I grew up in the Reconstructionist movement of Judaism, which branched off from the Conservative movement. The founder, Mordechai Kaplan, created the movement in the hopes of forging a new path to bridge some of the gaps between being American and being Jewish. He sought to lay out a way for people in the United States to live Jewishly, following important Jewish laws and traditions, while still being fully immersed in American culture and society.
As the movement itself describes, “Our decision making process … infuses our ‘path’ with the ethics and values that are our legacy, as well as the realities of our present cultural lives.” Few Jews in the United States are Reconstructionist, but most if not all Jews living here have to make important decisions throughout their lives as to how they can fulfill Jewish tradition and live up to Jewish values while engaging in the realities of their everyday lives. Can a 9-year-old girl miss Hebrew school for a soccer tournament? If I’m facing a critical deadline at work, do I miss Kol Nidre — or maybe do more work after services? The questions could go on and on.
Regardless of what questions we face or how we choose to practice our Judaism, very few if any of us make these important decisions about our Jewish life in a vacuum. Outside circumstances, from work to family obligations to vacation plans, require us to make decisions reflecting the reality of our lives.
We can use a similar lens to look at this November’s elections. In a perfect world we might think only of which candidate, whether it’s Donald Trump, Hillary Clinton, Jill Stein, Gary Johnson or anyone else running for president, most closely matches our views. But with the Electoral College system in place today — in which 48 states have a winner-take-all rule — either the Republican or Democratic nominee invariably wins the election. So this year, either Trump or Clinton will be the next president of the United States.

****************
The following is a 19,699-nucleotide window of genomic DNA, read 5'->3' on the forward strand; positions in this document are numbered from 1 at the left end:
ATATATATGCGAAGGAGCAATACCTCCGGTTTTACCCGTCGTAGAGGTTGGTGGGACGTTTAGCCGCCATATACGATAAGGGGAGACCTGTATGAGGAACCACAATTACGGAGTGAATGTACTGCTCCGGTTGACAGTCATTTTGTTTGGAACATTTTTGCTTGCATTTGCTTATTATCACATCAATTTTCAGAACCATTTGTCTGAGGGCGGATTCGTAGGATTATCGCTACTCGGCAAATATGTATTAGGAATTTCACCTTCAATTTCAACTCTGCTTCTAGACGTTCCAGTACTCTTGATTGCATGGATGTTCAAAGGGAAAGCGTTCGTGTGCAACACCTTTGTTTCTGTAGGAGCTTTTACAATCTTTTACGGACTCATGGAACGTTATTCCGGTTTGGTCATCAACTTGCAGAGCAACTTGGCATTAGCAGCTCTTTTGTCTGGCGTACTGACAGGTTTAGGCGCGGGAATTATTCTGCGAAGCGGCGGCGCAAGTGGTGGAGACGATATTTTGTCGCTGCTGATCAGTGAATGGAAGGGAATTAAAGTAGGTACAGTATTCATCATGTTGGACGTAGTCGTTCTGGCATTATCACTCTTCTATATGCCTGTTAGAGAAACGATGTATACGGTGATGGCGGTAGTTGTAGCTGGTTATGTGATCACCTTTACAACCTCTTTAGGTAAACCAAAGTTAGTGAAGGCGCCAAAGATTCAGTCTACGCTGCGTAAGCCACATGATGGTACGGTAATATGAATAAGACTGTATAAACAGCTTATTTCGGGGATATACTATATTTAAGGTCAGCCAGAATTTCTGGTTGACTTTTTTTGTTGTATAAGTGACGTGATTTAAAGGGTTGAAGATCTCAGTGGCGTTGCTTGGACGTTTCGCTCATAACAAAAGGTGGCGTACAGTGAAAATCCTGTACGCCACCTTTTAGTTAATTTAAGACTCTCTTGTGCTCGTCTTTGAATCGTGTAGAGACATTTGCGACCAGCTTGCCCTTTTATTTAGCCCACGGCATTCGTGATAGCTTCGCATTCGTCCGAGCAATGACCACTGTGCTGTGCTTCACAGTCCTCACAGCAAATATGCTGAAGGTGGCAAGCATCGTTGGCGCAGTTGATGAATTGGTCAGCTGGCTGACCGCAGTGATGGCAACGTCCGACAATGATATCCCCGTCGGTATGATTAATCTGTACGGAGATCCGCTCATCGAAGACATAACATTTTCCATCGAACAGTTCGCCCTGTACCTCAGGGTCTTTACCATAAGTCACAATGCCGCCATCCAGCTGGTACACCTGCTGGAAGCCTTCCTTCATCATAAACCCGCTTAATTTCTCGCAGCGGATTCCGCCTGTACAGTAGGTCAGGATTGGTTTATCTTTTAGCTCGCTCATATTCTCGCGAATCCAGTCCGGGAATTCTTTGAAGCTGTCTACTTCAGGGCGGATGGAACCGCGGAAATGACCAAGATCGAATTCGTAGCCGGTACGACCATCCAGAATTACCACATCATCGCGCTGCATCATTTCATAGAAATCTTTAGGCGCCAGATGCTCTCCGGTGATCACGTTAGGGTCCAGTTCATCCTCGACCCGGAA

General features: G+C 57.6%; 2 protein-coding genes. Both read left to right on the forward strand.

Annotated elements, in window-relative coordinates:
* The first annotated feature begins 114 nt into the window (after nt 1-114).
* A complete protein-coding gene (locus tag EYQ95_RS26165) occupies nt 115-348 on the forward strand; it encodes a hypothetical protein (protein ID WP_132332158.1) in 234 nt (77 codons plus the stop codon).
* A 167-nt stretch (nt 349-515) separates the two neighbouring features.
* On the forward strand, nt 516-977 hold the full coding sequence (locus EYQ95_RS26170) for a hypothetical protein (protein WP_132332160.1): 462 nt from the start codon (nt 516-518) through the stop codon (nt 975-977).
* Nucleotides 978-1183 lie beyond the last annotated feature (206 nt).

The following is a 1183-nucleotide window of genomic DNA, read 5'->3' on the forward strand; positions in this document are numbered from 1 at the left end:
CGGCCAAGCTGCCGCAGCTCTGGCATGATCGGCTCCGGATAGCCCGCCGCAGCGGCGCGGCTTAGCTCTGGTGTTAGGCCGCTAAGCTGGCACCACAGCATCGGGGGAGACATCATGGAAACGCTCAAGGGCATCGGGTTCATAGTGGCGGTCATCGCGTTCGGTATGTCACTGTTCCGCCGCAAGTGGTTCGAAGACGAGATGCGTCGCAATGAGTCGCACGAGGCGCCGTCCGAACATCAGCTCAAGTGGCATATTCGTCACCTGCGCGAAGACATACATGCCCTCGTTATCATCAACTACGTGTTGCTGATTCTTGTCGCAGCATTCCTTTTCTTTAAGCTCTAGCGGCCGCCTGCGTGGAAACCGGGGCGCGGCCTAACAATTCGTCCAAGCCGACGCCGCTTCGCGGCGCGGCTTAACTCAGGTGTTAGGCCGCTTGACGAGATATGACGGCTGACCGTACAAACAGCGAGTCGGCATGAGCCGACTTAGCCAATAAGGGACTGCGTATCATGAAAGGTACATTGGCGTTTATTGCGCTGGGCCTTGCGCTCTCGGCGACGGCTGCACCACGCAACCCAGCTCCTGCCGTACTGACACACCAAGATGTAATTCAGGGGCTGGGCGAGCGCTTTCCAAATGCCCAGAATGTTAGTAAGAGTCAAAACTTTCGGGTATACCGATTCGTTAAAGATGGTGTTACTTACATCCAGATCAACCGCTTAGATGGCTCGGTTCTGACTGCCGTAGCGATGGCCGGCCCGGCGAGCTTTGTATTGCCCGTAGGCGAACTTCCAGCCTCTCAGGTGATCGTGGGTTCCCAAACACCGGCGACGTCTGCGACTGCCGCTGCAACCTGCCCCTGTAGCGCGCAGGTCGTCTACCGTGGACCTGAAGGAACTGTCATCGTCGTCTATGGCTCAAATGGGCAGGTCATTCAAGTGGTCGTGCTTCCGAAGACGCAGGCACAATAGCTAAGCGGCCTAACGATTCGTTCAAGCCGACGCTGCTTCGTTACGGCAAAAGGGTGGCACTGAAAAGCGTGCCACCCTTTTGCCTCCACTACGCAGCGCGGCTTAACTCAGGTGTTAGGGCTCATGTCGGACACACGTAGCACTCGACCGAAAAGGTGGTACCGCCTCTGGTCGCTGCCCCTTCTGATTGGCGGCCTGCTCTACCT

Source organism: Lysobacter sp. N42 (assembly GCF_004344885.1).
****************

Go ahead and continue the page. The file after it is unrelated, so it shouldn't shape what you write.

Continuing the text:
We could work to overhaul the Electoral College system, but that takes much, much longer than the few weeks we have between now and Election Day. Just as we grapple with how to live Jewishly given the realities of everyday life in America, we should make our decision of who to vote for given the reality that Clinton or Trump will ultimately take the oath of office on Jan. 20.
Between Clinton and Trump, the choice is clear.
It’s terrifying to imagine a President Trump with the nuclear codes. We’ve already seen that Latino children are being taunted on the playground and that Trump supporters have been physically attacking Latinos throughout the country, no doubt spurred on by the racist rhetoric from the Republican nominee. Imagine how much worse that would be under a Trump presidency. LGBT rights, women’s rights and workers’ rights could be set back by decades if a President Trump nominates Supreme Court justices. (The next president is expected to nominate up to four such justices).
And as Trump made clear when he appointed David Bossie, the president of Citizens United, as his deputy campaign manager, a President Trump would open the floodgates even further for the wealthiest Americans and special interests to exert undue influence over our politics.
Clinton, on the other hand, has made clear that our history as a nation of immigrants is part of what makes our country great. She’s pledged to nominate Supreme Court justices who protect the rights of all Americans.
She, unlike Trump and his fellow Republicans, understands that climate change is a real threat that must be addressed. She’s put forth policies to make higher education more affordable, to create paid medical and family leave, and to enact commonsense gun safety regulations.
As Jewish Americans, we’re used to fitting our Judaism into the world we live in. This November, let’s use the same philosophy at the ballot box, where we’ll undoubtedly determine whether Trump or Clinton will be the next president. As voters go to the polls, I hope we’ll cast our ballots for Clinton so that she, not Trump, is sworn into the Oval Office.
Laura Epstein is the press secretary of People For the American Way and a member of Adat Shalom Reconstructionist Congregation in Bethesda.